Among other themes, Gabriel Garcia Marquez explores the potential solitude of sexuality in his novel, One Hundred Years of Solitude. Each of Marquez’s characters, mainly members of the Buendia family, has a similar manner of expressing his or her sexuality, which is often entwined with abuse and incest. Much of the characters’ sexuality and lack of interpersonal love arises from, and contributes to family and individual solitude, the lack of interpersonal connectedness, and individual aloneness. Sexual exploitation displays itself through sexual repression, unrestrained sexual expression as well as more apparent forms of abuse. The family’s sexuality leads to and arises from their seclusion.
Sexual repression and denial cause the initial solitude and detachment in the Buendia family, both between family members and between the family and the rest of society. Ursula Buendia’s manipulative refusal to consummate her marriage with her husband and cousin, Jose Arcadio Buendia, (Marquez 21) and its resultant shame, secrecy and mockery from the outside, drives the couple into geographical and social solitude. After a year of Ursula’s continued denial to make love to her husband, Prudencio Aguilar openly insults Jose Arcadio Buendia’s manhood, indicating the husband’s impotency (Marquez 21). Jose Arcadio Buendia kills him in a “traditional gesture of offended sexual honour” (Minta, 149) and then rapes his wife, forcing himself and her out of sexual seclusion. Although, after this act their sexual seclusion ends, the murder drives the couple into the physical separation from their world. They move to a “land that no one had promised them … far … away from the last Indians” (Marquez 24) resulting in complete isolation from civilization.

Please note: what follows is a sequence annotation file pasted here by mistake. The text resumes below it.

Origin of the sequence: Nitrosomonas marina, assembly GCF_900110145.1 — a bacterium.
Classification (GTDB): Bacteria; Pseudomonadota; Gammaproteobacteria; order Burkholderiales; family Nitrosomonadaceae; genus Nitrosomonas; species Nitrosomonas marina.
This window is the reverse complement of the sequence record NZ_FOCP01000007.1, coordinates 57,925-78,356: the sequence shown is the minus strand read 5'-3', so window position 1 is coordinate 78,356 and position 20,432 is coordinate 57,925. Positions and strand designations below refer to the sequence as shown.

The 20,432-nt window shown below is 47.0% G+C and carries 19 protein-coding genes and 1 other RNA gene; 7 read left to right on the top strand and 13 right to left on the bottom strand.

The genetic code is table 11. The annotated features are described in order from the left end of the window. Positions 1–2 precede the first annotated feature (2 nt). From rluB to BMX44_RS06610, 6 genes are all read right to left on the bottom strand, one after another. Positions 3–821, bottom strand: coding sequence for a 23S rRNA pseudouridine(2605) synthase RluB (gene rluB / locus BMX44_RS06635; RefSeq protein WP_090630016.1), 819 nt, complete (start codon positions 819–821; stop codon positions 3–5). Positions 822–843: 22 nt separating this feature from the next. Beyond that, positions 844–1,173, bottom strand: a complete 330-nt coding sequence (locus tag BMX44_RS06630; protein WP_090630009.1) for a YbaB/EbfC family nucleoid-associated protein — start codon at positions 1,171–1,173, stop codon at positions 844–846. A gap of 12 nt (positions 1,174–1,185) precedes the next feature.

While Ursula’s sexual denial produced the geographical and social solitude, the even stricter sexual repression by Fernanda del Carpio’s produces a long lasting effect of sexual solitude among her family...